U.S. stocks and exchange traded funds (ETFs) are trading down this morning on news of lower oil and metal prices dragging down commodity producers, a higher-than-expected contraction of the U.K. economy and as investors cash in on some of this month’s biggest gains.
The Dow Jones Industrial Average surged almost 21% over the last 13 trading sessions, and it was just a matter of time before the markets retreated. Additionally, a dip in personal disposable income and a slowdown in personal spending didn’t help the rally extend its run.
It’s not all bad news on Wall Street. KB Homes (KBH) posted a loss that was lower than most analysts expected. The homebuilder was expected to post a loss around 0.95 cents per share and ended up showing a loss of 0.75 per share, states Daniel Taub of Bloomberg. This resulted in a nice jump in the company’s stock by 7.3% during early morning trading. Unfortunately, this good news in combination with the unexpected increase in new home sales couldn’t extend a rally in the homebuilder sector. The SPDR S&P Homebuilders (XHB), was down about 1% in intraday trading; KB is 3.8%.
Another outperformer was apparel giant, Finish Line (FINL). Although the company failed to hit its revenue forecasts, its profit numbers outperformed analysts’ expectations by 2 cents per share, as a result of lighter inventories and cost-cutting measures, states Reuters. This good news enabled the stock to jump about 11% in intraday trading.
Although these two companies performed relatively well, it is still pretty tough out there. The tough times can be seen through a deteriorating job market and falling incomes, which, in turn, means weaker consumer spending. Granted, the month of January boasted an increase in purchases of 1%, however, most experts account for this increase as a result of increased pricing, leaving so-called real spending with a decline, states Shobhana Chandra of Bloomberg.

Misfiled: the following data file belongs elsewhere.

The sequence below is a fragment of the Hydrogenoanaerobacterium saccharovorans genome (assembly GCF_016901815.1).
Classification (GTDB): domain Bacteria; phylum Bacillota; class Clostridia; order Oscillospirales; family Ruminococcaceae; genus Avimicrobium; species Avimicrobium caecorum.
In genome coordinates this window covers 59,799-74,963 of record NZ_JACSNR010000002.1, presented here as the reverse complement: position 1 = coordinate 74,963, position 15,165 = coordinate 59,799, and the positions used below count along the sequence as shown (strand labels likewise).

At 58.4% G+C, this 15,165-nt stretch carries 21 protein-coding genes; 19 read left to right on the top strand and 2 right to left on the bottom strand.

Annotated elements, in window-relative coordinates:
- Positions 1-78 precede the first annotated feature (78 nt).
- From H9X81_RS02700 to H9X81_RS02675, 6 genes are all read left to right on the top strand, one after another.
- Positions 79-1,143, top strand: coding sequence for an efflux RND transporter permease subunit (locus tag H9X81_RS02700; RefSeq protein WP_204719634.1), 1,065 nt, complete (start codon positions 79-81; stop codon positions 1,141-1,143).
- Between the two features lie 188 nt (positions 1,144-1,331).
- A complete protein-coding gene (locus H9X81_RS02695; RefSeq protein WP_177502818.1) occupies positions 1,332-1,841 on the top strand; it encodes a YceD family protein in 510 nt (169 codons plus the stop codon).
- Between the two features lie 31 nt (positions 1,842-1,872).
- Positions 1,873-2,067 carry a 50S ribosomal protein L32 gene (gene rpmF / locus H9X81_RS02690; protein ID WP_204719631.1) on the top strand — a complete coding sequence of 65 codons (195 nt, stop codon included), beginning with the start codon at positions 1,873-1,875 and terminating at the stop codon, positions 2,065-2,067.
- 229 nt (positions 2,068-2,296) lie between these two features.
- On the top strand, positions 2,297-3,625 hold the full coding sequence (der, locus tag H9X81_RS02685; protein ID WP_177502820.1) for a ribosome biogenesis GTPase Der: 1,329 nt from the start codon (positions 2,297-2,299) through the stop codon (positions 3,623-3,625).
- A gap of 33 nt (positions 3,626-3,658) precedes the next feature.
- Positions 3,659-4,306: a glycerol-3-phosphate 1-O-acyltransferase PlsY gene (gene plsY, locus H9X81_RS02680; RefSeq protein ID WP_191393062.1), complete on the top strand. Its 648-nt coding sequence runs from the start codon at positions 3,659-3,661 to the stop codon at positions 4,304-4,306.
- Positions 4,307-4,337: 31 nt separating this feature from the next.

The increased pricing has enabled the retail industry to put a little shine in its cloudiness of the past year. Just take a look at the SPDR Retail ETF (XRT), which is up 17% year to date.
We are still in a recession, but the pace of contraction has eased since the end of last year and some good news has prevailed.
The opinions and forecasts expressed herein are solely those of Tom Lydon, and may not actually come to pass. Information on this site should not be used or construed as an offer to sell, a solicitation of an offer to buy, or a recommendation for any product.